I couldn't really say exactly whether this would help your performance or not. It would depend on how many strings you use, and how frequently you create instances of those strings. Interning is generally done automatically, so explicitly checking if the string is interned may actually increase your overhead and reduce your performance. When it comes to memory usage, interned strings can definitely use less memory.
If you do wish to use string interning, there are some better ways to achieve it. First and foremost, I would stick your element names in a static class full of public string constants. Any string literal found in your program source code is definitely and automatically interned. Such strings are loaded into the intern pool when your application is loaded. If your strings can not be defined as constants for compile-time intern preparation, then I would simply call String.Intern(...) rather than doing the full ternary expression String.IsInterned(...) ? ... : String.Intern(...). The Intern method will automatically check if the string is interned, return the interned version if it is, and will otherwise add the string to the intern pool and return that if it is not. No need to manually check IsInterned yourself.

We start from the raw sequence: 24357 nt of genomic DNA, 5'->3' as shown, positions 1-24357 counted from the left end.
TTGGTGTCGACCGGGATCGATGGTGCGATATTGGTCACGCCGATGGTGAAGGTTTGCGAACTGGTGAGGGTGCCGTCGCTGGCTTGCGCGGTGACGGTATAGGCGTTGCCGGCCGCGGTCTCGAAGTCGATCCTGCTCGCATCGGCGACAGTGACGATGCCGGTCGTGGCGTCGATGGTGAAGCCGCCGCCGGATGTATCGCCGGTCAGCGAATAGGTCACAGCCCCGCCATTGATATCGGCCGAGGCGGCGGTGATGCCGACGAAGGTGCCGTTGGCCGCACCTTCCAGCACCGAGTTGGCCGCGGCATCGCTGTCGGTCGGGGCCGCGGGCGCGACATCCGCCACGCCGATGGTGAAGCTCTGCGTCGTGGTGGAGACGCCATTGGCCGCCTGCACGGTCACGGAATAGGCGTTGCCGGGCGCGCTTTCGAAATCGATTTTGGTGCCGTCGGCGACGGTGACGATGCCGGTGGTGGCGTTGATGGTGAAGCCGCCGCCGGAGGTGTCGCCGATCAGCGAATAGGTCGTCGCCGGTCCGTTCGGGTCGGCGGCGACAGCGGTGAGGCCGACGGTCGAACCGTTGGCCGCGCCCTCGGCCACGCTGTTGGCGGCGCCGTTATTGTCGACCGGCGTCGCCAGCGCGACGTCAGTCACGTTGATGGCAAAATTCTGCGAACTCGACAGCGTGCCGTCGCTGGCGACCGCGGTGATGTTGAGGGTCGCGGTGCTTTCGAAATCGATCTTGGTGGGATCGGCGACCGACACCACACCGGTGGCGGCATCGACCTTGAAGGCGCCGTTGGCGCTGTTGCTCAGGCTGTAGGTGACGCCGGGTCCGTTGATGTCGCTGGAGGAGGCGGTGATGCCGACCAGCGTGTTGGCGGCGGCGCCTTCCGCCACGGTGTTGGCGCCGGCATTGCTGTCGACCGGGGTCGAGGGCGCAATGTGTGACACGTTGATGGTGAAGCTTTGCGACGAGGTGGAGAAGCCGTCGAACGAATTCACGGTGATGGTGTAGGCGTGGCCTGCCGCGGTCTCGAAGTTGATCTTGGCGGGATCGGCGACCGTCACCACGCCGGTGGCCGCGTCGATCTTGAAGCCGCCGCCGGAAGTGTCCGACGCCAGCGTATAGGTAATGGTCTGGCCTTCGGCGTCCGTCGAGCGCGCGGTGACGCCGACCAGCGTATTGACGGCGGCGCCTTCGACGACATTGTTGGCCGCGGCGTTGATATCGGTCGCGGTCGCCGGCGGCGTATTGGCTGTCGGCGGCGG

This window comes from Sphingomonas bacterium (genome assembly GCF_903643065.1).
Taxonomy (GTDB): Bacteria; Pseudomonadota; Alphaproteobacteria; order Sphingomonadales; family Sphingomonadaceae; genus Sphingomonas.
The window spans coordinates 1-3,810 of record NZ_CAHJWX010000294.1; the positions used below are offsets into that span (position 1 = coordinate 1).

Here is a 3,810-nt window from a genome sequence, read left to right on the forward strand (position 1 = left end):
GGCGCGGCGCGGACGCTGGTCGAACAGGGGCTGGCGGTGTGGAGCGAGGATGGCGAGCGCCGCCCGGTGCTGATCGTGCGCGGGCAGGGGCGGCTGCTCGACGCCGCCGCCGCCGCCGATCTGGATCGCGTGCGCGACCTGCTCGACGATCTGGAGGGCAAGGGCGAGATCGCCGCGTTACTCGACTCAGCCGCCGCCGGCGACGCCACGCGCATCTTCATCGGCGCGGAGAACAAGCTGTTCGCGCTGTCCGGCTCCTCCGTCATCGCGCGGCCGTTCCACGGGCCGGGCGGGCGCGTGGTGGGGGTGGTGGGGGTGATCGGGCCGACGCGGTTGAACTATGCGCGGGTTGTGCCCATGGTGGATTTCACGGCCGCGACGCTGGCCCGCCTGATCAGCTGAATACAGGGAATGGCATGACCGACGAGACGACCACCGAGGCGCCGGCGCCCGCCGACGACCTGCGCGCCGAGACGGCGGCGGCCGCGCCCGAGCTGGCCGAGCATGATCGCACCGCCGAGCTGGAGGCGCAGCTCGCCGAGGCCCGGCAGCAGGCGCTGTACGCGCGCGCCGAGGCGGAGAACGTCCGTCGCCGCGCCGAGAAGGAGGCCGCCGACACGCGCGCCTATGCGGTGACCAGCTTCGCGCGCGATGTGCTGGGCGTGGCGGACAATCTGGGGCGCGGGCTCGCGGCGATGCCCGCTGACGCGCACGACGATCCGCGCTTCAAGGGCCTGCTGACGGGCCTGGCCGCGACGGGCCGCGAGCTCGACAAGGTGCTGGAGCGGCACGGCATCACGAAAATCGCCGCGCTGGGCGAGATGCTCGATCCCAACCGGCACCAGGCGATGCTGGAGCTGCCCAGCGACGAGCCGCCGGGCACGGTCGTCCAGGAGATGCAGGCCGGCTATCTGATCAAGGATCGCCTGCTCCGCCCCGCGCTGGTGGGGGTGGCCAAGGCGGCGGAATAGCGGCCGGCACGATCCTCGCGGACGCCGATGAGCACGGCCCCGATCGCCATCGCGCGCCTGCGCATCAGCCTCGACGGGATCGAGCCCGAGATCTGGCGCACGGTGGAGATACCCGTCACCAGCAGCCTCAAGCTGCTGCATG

Again, I can not say whether manually interning strings will improve performance. If you use constants, they will be automatically interned for you, in the most optimal way, and that is the best approach to improving performance and memory usage of regularly reused strings. I would honestly recommend you stay away from manual interning, and let the compiler and runtime handle optimization for you.